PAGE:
A WikiProject, or Wikiproject, is the organization of a group of participants in a wiki established in order to achieve specific editing goals, or to achieve goals relating to a specific field of knowledge. WikiProjects are prevalent within the largest wiki, Wikipedia, and exist to varying degrees within sister projects such as Wiktionary, Wikiquote, Wikidata and Wikisource. They also exist in different languages, and translation of articles is a form of their collaboration. Unrelated wikis have also used the term, for example OpenStreetMap.[1] During the COVID-19 pandemic, CBS News noted the role of Wikipedia's WikiProject Medicine in maintaining the accuracy of articles related to the disease.[2] Another WikiProject that has drawn attention is WikiProject Women Scientists, which was profiled by Smithsonian Magazine for its efforts to improve coverage of women scientists which the profile noted had "helped increase the number of female scientists on Wikipedia from around 1,600 to over 5,000".[3]

On Wikipedia

Some Wikipedia WikiProjects are substantial enough to engage in cooperative activities with outside organizations relevant to the field at issue. For example, in 2014 the Cochrane Collaboration announced that it had entered into a partnership with Wikipedia's WikiProject Medicine, "to support sharing relevant Cochrane Evidence in Wikipedia’s health articles and to develop strategies to keep Wikipedia’s health-related content up to date, unbiased, and of high quality."[4]

Wikipedia has thousands of WikiProjects, primarily divided between specific topical areas and performing specific maintenance tasks.[5][6] One task commonly performed by topical WikiProjects in Wikipedia is the assessment of the quality of articles that fall within that topic area.[7] In Wikipedia and sister projects, WikiProject pages are located in project space,[5] and the meta information regarding the association between the article and the WikiProject is usually included on the talk page of the article.[7] WikiProjects provide an additional avenue for engagement between editors with similar interests, and have thereby been found to increase the productivity of such editors.[8] In order to spur participation and concentrate effectiveness, WikiProjects in Wikipedia may engage in activities like having a "collaboration of the week",[9] or designating one article to be improved to the point of achieving "featured" status.[10] The WikiProject Council is a group of editors that assists with the development of active WikiProjects, and acts as a central point for inter-WikiProject discussion and collaboration.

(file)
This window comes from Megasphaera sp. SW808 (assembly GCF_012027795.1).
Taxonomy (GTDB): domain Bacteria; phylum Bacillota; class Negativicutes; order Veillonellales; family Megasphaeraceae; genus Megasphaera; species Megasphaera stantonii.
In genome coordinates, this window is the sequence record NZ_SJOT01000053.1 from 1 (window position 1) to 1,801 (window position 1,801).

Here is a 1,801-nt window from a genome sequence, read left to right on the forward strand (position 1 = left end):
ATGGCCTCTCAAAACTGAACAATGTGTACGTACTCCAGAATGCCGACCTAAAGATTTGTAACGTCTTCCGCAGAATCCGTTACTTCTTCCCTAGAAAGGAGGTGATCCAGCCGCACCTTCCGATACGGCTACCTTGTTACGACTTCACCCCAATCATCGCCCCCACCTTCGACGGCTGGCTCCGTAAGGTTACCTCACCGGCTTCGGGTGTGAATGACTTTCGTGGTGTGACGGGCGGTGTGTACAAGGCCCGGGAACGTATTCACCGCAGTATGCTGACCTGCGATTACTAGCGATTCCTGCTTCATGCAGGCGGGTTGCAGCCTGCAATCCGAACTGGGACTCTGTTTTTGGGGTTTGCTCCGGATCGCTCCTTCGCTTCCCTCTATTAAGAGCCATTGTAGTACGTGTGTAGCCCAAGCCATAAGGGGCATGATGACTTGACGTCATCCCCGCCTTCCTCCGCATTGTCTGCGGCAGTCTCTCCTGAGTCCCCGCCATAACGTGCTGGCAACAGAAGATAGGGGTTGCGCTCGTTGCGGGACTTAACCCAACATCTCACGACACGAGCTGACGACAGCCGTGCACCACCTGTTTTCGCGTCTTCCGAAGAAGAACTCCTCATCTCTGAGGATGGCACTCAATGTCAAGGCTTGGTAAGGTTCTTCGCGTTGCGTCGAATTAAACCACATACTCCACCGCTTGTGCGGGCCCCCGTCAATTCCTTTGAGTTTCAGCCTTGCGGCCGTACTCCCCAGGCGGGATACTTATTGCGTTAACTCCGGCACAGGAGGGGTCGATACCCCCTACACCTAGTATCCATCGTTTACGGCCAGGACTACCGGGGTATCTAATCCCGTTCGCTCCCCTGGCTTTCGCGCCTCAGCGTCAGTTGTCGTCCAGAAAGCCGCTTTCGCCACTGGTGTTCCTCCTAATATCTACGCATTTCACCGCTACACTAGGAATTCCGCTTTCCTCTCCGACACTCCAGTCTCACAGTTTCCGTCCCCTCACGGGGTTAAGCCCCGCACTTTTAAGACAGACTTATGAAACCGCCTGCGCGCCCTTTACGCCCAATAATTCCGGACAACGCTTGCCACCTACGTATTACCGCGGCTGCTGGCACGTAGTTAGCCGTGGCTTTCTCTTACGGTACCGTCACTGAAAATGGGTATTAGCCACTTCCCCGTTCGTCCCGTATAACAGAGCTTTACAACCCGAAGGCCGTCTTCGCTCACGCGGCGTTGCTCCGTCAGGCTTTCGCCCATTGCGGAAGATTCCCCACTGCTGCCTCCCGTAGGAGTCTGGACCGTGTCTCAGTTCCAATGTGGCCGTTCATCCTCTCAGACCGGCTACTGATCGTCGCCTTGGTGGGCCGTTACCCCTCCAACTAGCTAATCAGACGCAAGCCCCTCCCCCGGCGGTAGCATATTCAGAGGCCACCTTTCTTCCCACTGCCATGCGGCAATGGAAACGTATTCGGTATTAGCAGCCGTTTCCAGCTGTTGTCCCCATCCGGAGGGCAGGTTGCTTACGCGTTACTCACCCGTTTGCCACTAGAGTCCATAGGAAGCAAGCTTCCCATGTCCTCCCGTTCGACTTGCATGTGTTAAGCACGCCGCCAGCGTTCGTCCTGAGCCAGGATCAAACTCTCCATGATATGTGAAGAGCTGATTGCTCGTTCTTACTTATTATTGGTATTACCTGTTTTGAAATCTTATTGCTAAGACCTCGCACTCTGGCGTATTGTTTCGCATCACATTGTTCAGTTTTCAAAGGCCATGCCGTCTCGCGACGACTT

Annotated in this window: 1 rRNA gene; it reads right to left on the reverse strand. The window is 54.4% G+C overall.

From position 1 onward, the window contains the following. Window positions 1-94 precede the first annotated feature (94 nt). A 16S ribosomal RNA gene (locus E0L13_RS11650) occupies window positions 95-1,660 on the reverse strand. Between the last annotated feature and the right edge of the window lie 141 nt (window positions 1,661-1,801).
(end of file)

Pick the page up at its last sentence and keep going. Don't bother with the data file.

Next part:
A 2008 academic study of Wikipedia concluded that participation in WikiProjects substantially improved the chances of an editor becoming an administrator, finding that one Wikipedia policy edit or WikiProject edit is worth ten article edits,[11] and concluding:

Merely performing a lot of production work is insufficient for "promotion" in Wikipedia. Candidates’ article edits were weak predictors of success. They also have to demonstrate more managerial behavior. Diverse experience and contributions to the development of policies and WikiProjects were stronger predictors of RfA success. This is consistent with the findings that Wikipedia is a bureaucracy[12] and that coordination work has increased substantially.[13][14] [...] Participation in Wikipedia policy and WikiProjects was not predictive of adminship prior to 2006, suggesting the community as a whole is beginning to prioritize policymaking and organization experience over simple article-level coordination.